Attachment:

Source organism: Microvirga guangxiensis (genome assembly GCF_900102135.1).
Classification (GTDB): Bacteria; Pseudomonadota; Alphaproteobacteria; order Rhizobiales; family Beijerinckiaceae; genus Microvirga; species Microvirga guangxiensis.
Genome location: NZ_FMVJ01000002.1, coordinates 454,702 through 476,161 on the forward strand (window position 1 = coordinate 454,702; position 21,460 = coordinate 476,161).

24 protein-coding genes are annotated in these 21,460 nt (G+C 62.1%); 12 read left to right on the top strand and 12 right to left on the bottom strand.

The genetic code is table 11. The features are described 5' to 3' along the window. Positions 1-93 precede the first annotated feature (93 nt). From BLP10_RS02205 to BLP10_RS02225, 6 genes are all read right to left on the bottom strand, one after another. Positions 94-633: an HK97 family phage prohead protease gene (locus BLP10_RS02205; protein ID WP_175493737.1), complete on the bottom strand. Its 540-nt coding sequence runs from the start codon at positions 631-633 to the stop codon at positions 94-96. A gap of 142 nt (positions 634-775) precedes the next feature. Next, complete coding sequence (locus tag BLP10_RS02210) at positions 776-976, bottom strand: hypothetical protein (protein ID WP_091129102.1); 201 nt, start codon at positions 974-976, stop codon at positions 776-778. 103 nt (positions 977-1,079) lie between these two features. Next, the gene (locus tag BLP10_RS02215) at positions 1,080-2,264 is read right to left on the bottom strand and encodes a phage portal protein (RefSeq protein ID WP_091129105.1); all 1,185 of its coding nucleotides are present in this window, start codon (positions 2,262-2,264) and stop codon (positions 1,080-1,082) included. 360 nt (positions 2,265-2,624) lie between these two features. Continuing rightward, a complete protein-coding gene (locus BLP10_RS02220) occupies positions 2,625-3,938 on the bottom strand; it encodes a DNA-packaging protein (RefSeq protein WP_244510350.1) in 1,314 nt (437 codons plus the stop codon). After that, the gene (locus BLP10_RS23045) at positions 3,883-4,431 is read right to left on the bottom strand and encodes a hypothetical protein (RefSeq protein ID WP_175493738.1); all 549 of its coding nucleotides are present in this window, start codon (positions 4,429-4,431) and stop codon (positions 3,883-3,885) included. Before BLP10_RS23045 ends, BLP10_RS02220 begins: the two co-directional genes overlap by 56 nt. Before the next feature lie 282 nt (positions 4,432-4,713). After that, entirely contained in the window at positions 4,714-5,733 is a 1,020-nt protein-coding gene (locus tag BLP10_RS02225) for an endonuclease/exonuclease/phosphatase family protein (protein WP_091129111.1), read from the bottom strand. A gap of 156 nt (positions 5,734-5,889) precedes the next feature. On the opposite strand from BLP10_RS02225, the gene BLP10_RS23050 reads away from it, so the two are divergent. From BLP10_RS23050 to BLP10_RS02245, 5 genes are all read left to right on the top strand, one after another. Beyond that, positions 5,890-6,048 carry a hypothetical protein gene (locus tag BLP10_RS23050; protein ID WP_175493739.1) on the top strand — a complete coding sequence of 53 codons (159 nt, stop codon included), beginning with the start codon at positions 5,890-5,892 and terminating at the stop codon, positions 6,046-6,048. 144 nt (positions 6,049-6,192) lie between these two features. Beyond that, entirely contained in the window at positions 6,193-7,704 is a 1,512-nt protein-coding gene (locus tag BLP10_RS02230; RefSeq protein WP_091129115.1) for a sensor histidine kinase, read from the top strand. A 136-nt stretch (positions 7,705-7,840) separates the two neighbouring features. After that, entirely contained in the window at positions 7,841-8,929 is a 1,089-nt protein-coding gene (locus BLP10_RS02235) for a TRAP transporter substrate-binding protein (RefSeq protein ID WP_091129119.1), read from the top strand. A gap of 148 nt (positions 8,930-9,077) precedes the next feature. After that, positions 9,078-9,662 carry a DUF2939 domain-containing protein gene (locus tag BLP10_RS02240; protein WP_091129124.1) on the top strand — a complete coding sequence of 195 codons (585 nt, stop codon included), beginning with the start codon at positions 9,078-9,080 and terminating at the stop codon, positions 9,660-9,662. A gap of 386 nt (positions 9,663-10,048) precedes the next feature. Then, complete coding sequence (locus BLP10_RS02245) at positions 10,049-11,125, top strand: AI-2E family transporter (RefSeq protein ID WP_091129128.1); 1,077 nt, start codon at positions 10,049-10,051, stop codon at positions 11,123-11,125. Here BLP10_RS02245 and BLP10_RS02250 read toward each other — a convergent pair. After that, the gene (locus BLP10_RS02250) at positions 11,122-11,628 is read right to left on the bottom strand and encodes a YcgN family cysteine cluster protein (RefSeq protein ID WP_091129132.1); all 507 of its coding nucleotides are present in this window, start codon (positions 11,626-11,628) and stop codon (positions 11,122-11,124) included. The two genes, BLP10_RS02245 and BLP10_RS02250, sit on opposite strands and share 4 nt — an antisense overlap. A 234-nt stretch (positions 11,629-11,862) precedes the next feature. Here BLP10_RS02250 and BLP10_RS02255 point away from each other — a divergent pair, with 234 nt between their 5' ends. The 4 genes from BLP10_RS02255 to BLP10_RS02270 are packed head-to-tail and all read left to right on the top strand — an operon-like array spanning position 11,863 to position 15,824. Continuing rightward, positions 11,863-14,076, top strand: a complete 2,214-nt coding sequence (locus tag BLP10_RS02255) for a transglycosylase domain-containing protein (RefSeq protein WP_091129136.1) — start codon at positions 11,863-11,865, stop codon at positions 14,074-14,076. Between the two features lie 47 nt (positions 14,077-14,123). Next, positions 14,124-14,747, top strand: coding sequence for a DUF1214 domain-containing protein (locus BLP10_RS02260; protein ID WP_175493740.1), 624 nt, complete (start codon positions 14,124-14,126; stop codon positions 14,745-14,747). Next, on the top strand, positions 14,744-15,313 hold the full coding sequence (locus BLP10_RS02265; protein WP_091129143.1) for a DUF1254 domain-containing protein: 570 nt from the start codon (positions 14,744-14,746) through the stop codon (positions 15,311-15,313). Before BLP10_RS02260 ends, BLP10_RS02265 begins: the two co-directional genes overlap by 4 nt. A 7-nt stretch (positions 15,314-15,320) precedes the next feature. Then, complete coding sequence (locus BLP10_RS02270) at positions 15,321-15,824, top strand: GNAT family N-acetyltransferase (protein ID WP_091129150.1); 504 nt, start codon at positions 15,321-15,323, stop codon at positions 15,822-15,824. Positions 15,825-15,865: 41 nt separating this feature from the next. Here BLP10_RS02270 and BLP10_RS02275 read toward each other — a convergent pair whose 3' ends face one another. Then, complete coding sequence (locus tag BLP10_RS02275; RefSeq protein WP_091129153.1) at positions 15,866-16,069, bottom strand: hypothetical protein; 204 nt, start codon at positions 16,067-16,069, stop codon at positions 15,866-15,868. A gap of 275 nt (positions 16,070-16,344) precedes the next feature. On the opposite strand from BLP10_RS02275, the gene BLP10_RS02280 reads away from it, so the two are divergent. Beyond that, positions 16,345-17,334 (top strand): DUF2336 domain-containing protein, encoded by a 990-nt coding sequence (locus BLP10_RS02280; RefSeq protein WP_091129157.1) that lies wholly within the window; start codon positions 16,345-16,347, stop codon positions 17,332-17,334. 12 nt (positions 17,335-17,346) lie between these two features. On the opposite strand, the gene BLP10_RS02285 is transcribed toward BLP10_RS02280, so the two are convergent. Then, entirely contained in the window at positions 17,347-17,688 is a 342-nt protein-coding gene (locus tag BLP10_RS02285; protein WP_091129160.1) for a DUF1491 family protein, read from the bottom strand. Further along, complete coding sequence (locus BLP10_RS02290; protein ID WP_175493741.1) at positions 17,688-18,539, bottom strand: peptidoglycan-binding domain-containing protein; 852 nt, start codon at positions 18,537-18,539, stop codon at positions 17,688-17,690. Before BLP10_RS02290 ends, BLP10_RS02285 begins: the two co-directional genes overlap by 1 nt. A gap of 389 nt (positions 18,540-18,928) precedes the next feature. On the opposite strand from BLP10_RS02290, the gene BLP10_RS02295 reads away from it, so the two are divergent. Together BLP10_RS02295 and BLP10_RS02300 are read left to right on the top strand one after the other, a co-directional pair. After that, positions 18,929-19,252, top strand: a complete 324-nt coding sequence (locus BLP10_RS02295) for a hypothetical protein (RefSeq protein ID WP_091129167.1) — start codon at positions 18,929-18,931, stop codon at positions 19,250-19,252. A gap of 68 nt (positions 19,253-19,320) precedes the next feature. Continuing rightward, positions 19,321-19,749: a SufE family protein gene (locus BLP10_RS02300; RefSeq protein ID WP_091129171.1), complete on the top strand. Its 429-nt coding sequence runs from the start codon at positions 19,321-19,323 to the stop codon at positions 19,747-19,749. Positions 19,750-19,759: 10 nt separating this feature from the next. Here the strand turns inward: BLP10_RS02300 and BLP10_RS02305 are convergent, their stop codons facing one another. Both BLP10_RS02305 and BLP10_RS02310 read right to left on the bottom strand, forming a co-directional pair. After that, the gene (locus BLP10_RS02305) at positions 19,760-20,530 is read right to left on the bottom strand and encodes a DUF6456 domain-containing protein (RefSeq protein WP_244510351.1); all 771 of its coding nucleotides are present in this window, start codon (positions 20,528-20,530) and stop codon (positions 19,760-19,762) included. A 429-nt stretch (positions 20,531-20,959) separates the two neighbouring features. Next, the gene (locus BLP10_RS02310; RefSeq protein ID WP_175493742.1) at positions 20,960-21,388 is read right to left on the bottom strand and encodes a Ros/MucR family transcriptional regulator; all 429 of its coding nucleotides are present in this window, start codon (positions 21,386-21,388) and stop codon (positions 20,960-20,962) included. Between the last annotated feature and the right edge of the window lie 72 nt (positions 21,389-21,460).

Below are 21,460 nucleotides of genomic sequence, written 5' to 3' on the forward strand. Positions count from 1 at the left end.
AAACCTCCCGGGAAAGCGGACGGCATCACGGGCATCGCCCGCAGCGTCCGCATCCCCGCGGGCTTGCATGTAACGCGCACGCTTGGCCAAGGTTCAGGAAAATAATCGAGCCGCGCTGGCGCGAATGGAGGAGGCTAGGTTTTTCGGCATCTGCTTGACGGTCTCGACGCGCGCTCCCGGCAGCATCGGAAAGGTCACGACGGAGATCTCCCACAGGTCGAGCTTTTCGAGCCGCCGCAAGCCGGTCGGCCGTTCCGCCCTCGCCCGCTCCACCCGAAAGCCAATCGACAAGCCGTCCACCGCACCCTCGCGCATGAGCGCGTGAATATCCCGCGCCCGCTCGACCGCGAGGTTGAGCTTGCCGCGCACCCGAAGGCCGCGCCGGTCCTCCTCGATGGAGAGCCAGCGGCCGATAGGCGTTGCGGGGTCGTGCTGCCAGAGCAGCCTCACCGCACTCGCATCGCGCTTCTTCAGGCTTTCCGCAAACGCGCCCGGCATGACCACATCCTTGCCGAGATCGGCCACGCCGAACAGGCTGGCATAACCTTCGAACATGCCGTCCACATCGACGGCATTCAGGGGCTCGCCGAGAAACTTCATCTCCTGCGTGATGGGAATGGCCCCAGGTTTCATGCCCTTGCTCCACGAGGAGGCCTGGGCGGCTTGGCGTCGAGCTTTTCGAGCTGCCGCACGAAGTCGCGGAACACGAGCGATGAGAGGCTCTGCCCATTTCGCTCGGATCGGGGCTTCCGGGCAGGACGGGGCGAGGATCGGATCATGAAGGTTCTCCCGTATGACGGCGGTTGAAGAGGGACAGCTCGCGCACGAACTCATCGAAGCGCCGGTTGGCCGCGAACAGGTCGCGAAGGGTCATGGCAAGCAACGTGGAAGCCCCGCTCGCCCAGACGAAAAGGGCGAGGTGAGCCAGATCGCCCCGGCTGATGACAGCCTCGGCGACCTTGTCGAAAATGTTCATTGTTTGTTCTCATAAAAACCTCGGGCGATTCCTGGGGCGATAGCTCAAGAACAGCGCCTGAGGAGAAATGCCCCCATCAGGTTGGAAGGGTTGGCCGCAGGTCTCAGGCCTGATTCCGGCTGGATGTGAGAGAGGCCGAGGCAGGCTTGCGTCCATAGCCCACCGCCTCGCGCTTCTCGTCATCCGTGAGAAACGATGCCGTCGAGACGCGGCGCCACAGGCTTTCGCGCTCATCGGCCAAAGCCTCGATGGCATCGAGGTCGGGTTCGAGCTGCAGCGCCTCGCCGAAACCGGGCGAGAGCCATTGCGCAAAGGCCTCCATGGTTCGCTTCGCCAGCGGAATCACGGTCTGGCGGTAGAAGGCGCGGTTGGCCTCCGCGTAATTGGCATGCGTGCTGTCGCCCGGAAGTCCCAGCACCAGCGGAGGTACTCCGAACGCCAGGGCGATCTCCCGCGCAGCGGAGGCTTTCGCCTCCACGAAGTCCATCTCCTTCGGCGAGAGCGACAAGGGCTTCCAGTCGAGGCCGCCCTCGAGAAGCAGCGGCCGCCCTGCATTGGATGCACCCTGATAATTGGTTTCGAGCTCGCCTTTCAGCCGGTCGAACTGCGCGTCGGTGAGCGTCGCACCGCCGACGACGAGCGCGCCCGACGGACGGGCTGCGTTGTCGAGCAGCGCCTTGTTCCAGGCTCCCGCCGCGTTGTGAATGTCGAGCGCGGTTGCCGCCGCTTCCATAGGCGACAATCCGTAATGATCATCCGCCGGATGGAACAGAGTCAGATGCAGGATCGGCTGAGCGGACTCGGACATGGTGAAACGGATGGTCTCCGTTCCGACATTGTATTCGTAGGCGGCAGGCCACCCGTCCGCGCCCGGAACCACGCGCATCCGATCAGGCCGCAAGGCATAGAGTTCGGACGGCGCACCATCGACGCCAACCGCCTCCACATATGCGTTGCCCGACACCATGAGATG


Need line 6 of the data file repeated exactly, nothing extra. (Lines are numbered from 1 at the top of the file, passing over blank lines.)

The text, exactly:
Below are 21,460 nucleotides of genomic sequence, written 5' to 3' on the forward strand. Positions count from 1 at the left end.